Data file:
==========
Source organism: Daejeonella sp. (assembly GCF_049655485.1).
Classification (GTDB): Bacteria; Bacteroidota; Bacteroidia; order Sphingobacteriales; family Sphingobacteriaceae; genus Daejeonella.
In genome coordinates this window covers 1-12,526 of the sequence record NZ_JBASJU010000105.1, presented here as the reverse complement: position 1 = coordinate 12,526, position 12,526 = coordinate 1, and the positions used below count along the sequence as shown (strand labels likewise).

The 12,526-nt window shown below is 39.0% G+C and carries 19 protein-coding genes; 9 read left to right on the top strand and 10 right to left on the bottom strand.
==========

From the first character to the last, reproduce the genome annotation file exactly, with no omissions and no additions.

Source organism: Daejeonella sp. (assembly GCF_049655485.1).
Classification (GTDB): Bacteria; Bacteroidota; Bacteroidia; order Sphingobacteriales; family Sphingobacteriaceae; genus Daejeonella.
In genome coordinates this window covers 1-12,526 of the sequence record NZ_JBASJU010000105.1, presented here as the reverse complement: position 1 = coordinate 12,526, position 12,526 = coordinate 1, and the positions used below count along the sequence as shown (strand labels likewise).

The 12,526-nt window shown below is 39.0% G+C and carries 19 protein-coding genes; 9 read left to right on the top strand and 10 right to left on the bottom strand.